26 minutes | Aug 2, 2020
“Selling A President 2020” speaks with the leader of the most talked-about ad agency in the country today, Reed Galen of The Lincoln Project. Ellis and Reed discuss how this SuperPac cum ad agency is hell-bent on voting Donald Trump out of office, and how his approach is serving as the template for the next generation of advertising agencies.
16 minutes | Apr 15, 2020
Strange Bedfellows - Selling a President 2020
ELLIS VERDI, President DeVito/Verdi: Traditional creative ad agencies are increasingly being divorced from political advertising. If campaigns rely on advertising more than ever today, then why is the work being entrusted to those outside the business? Is this a major mistake by candidates or simply navel gazing by the ad industry? Let the debate begin. This is Season 1, Episode 3 Strange bedfellows, politics and advertising. What is it about our industry that we are either not fitting in or fitting in? And when do we fit in? Should we even be assuming that we should have a role in political advertising? I don't know what the answer is to that. GREG HAHN Chief creative officer of BBDO New York: Because so much about politics right now is about the money they're spending on advertising, like it's all based on getting money for advertising. Yet when clients are hurting or their sales go down, the first they cut is advertising. If ever there was a case study for saying, you know, spend more money on advertising, you get a lift. ELLIS So if the business models don't align and the creative process tends to take too long for today's campaigns, it doesn't appear that traditional creative agencies will find a place on the presidential ticket anytime soon. We can make people cry. I don't think a political consultant or political agency knows how to do that. We can make an emotional reaction be so much stronger than anybody.. LEE GARFINKLE Advertising legend: This is probably one of the most important times in American history. And it's one of the most important opportunities or biggest opportunities for advertising, because I think advertising, whether it's a debate, whether it's commercials, whether it's on Facebook to make a difference and to not have the very, very best people in the industry involved to help, I think it's sad. ELLIS [00:15:51] If advertising agencies can make people cry and make them buy, you think candidates would return to a model that works so well for decades with so much riding on how a candidate is advertised to the electorate and how much is being spent to do so. Creative advertising needs to get back in the race, especially this year during the selling of a president 2020.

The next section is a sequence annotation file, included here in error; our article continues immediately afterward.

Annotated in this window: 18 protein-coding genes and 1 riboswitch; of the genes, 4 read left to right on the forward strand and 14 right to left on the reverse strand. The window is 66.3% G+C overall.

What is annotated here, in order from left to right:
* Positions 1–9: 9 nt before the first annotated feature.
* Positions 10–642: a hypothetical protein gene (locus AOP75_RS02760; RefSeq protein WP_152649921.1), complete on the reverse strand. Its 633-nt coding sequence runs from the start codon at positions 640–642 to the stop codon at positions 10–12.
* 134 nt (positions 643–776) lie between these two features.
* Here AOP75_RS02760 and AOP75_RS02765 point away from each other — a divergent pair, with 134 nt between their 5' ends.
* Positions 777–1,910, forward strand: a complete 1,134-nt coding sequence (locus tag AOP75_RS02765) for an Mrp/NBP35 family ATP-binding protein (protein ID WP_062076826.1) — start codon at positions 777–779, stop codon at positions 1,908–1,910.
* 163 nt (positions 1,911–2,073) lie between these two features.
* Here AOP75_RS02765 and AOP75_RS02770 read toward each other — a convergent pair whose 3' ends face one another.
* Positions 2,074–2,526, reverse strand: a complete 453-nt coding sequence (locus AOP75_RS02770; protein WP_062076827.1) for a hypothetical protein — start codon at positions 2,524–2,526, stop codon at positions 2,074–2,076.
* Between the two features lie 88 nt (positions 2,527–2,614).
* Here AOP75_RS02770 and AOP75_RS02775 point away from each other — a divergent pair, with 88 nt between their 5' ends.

16 minutes | Mar 29, 2020
No Room for Nuance
In Selling a President 2020 episode two, No Room for Nuance, host Ellis Verdi and some of advertising's most creative minds examine how the media landscape has been upended and how we’ve let data, polling and the digital dicing of the candidates dictate political advertising. The evolution to digital has made us more democratic, but. Is this packaging of the candidates blemishing democracy?
13 minutes | Mar 16, 2020
Fear Sells - Selling a President 2020 Episode One